Nearly three-quarters of U.S. energy industry executives are convinced that the nation can get out from under its massive foreign fuel dependence by exploiting the natural resources beneath its own soil.
Given the size of the country’s estimated natural gas deposits (proven deposits are equal to 12 years of annual U.S. demand now), energy managers are able to envision eventual freedom from energy imports – or at least a high level of independence.
In fact, a new study conducted by Forbes Insights, in association with small business and middle market lender CIT, found that, not only are energy executives not opposed to fracking (hydraulic fracturing) to reach the massive deposits of natural gas and oil beneath the Marcellus and Eagle Ford shales – but fully 88 percent support it. Such new discoveries, along with the multibillion-barrel oil deposits in the Williston Basin of the Dakotas and Montana, have heartened executives about the state of the industry.
Fully half of the respondents characterized these recent discoveries as a “crucial addition” to the U.S. energy mix, while one-quarter agreed with the statement: “They are a game changer: They will secure our energy future for the foreseeable future.” Just 6 percent believed the importance of the Williston, Marcellus, and Eagle Ford resources is overblown.
Backing that up, 70 percent of the 107 respondents agree there is good potential for U.S. energy independence within 15 years, yet they expressed concern that the regulatory restrictions on drilling (33 percent) – along with environmental concerns (16 percent), and a lack of investment in energy due to low commodity prices (14 percent) – could dash that promise.
They have reason to worry: Until recently, environmental and regulatory objections to fracking had been based mostly on the fear that the technique could potentially contaminate drinking water supplies. The foes of fracking have grown louder since – on Christmas Eve and again on New Year’s Eve – Youngstown, Ohio, experienced earthquakes, measuring 2.7 and 4.0 on the Richter Scale, respectively.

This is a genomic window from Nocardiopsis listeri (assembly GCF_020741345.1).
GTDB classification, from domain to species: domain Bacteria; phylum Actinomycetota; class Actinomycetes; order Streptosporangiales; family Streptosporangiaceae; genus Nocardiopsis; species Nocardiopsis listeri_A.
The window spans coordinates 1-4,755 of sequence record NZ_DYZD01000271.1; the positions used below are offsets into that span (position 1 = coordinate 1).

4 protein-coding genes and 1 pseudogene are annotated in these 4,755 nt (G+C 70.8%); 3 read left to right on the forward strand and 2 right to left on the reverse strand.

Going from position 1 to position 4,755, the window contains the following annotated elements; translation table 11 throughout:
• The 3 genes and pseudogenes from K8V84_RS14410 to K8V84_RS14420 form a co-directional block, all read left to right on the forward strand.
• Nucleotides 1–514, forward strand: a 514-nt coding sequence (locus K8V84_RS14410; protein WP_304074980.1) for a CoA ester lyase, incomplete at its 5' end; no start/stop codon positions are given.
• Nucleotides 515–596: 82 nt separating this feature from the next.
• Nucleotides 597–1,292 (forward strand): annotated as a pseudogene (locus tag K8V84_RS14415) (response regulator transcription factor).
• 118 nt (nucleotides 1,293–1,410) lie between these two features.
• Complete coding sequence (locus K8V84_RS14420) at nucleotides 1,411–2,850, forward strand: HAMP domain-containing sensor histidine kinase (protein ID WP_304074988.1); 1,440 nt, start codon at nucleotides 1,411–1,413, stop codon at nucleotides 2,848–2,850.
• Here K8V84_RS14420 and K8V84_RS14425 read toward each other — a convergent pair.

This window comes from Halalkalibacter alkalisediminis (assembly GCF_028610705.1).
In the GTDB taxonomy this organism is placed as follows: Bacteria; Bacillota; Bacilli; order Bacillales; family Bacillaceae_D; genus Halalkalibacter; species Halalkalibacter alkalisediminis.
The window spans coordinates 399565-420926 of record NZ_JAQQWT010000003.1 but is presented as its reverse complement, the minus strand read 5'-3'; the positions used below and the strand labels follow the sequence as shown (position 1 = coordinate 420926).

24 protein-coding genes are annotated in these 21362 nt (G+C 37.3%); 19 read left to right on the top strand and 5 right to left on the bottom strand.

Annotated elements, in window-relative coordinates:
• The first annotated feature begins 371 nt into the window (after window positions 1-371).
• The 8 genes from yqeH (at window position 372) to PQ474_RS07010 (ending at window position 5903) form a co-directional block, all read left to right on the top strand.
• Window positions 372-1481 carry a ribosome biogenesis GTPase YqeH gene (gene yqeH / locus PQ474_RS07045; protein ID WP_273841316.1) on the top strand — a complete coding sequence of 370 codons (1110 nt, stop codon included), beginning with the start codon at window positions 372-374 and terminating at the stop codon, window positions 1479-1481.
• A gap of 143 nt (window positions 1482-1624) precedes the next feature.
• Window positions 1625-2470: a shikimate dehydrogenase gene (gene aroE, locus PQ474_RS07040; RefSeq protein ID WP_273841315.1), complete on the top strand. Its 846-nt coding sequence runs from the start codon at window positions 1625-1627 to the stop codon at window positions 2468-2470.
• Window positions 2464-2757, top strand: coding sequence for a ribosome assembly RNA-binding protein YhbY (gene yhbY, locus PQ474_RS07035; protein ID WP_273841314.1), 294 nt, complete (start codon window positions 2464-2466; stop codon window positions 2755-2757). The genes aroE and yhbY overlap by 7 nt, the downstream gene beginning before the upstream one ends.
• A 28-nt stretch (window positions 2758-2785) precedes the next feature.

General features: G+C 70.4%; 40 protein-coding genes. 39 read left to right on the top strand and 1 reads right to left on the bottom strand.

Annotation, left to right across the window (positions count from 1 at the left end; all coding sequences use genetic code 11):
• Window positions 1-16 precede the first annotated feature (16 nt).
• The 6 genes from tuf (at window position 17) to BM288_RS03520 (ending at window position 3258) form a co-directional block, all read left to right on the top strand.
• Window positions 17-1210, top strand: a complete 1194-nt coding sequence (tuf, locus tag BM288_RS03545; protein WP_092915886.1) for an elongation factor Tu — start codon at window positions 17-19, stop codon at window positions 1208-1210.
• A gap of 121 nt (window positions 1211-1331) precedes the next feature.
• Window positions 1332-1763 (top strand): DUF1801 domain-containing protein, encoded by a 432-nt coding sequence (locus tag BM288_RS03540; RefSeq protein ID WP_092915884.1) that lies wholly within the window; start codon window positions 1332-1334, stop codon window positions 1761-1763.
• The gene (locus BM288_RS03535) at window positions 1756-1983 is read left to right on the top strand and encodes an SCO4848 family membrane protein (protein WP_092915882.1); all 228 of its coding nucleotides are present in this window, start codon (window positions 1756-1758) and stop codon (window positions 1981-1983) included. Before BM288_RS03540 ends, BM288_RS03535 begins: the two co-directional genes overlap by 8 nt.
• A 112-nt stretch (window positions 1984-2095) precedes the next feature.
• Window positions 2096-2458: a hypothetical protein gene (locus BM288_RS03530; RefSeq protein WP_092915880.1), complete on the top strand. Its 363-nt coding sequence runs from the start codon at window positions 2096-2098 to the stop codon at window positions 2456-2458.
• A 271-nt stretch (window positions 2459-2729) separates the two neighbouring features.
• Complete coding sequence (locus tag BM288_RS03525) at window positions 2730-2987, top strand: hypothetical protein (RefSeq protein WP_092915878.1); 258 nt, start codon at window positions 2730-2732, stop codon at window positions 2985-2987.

According to a report in Scientific American, scientists quickly determined that the likely cause was fracking – although not from drilling into deep shale or cracking it with pressured water and chemicals to retrieve natural gas. Instead, they suspect the disposal of wastewater from those operations, accomplished by pumping it quickly back down into equally deep sandstone.
Almost two-thirds of respondents believe that the industry should educate the population on myths about fracking. In addition, the same number (66 percent) harshly criticized the regulatory environment, while a sizable minority (40 percent) favored the abolishment of the Department of Energy (DOE). At the core of the anti-DOE sentiment appears to be the divide over ways to handle new climate change and air quality standards issued by the Environmental Protection Agency, cap-and-trade of carbon emissions credits, and national clean energy standards. Fully 55 percent of executives expected to be affected in a negative way by federal and state legislation in the next year or two.
On the other hand the factors identified by the respondents that could further help the U.S. achieve independence included:
- Expansion of nuclear power,
- Yet-to-be-discovered Arctic oil fields, and
- Generating a significant percentage of the nation’s energy mix coming from clean energy, such as wind and solar.
Due to their optimism about the country’s energy potential, 85 percent of respondents intended to seek financing in 2012. Of those, 43 percent planned to use funds for infrastructure and capital expenditures, 36 percent, to expand production; and 14 percent, for exploration.
Although executives generally believed that renewable energy can and should be a part of the U.S. energy mix moving forward, they are less supportive of subsidizing renewable energy companies –perhaps because there were several controversial failures, capped by the Solyndra bankruptcy, in 2011. However, nearly one-third of executives agreed with the statement: “Renewable subsidies are necessary: Some problems are inevitable.”
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Stay in touch with everything happening at ITEXPO. Follow us on Twitter.Cheryl Kaften is an accomplished communicator who has written for consumer and corporate audiences. She has worked extensively for MasterCard (News - Alert) Worldwide, Philip Morris USA (Altria), and KPMG, and has consulted for Estee Lauder and the Philadelphia Inquirer Newspapers. To read more of her articles, please visit her columnist page.
Edited by Jennifer Russell